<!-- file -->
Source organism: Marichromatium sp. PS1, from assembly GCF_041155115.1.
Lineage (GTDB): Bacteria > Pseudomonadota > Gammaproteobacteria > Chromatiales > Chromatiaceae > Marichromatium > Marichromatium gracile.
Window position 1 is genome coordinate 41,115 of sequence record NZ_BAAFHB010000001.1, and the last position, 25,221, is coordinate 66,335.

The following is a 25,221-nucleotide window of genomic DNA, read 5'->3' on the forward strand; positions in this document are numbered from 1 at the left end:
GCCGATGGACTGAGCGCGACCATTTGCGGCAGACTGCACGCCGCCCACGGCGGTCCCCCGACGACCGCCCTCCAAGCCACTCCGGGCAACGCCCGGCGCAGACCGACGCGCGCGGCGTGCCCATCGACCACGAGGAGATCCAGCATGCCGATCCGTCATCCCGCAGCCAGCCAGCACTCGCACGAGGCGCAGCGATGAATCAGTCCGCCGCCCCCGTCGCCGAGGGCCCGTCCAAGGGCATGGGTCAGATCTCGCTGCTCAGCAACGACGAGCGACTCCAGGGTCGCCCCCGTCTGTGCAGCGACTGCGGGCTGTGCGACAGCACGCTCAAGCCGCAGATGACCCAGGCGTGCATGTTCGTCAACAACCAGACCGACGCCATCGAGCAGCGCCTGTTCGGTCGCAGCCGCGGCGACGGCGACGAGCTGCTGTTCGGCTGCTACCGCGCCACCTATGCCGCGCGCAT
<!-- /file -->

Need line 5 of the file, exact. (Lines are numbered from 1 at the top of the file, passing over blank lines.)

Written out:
GCCGATGGACTGAGCGCGACCATTTGCGGCAGACTGCACGCCGCCCACGGCGGTCCCCCGACGACCGCCCTCCAAGCCACTCCGGGCAACGCCCGGCGCAGACCGACGCGCGCGGCGTGCCCATCGACCACGAGGAGATCCAGCATGCCGATCCGTCATCCCGCAGCCAGCCAGCACTCGCACGAGGCGCAGCGATGAATCAGTCCGCCGCCCCCGTCGCCGAGGGCCCGTCCAAGGGCATGGGTCAGATCTCGCTGCTCAGCAACGACGAGCGACTCCAGGGTCGCCCCCGTCTGTGCAGCGACTGCGGGCTGTGCGACAGCACGCTCAAGCCGCAGATGACCCAGGCGTGCATGTTCGTCAACAACCAGACCGACGCCATCGAGCAGCGCCTGTTCGGTCGCAGCCGCGGCGACGGCGACGAGCTGCTGTTCGGCTGCTACCGCGCCACCTATGCCGCGCGCAT